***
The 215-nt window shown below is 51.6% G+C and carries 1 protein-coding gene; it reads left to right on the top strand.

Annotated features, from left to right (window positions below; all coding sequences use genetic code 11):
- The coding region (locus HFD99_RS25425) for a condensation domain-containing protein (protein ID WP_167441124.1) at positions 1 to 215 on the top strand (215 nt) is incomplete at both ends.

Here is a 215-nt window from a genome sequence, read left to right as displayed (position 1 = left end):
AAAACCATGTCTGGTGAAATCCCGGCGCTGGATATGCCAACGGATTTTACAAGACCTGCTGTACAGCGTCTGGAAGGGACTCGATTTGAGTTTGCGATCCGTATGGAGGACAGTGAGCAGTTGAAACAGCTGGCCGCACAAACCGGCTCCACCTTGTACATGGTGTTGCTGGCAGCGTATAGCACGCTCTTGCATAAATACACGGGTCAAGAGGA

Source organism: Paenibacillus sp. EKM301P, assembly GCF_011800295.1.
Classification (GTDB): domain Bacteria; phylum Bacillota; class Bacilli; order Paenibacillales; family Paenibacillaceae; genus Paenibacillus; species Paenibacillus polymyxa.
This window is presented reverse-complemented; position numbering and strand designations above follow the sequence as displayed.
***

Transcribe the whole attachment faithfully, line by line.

The 215-nt window shown below is 51.6% G+C and carries 1 protein-coding gene; it reads left to right on the top strand.

Annotated features, from left to right (window positions below; all coding sequences use genetic code 11):
- The coding region (locus HFD99_RS25425) for a condensation domain-containing protein (protein ID WP_167441124.1) at positions 1 to 215 on the top strand (215 nt) is incomplete at both ends.

Here is a 215-nt window from a genome sequence, read left to right as displayed (position 1 = left end):
AAAACCATGTCTGGTGAAATCCCGGCGCTGGATATGCCAACGGATTTTACAAGACCTGCTGTACAGCGTCTGGAAGGGACTCGATTTGAGTTTGCGATCCGTATGGAGGACAGTGAGCAGTTGAAACAGCTGGCCGCACAAACCGGCTCCACCTTGTACATGGTGTTGCTGGCAGCGTATAGCACGCTCTTGCATAAATACACGGGTCAAGAGGA

Source organism: Paenibacillus sp. EKM301P, assembly GCF_011800295.1.
Classification (GTDB): domain Bacteria; phylum Bacillota; class Bacilli; order Paenibacillales; family Paenibacillaceae; genus Paenibacillus; species Paenibacillus polymyxa.
This window is presented reverse-complemented; position numbering and strand designations above follow the sequence as displayed.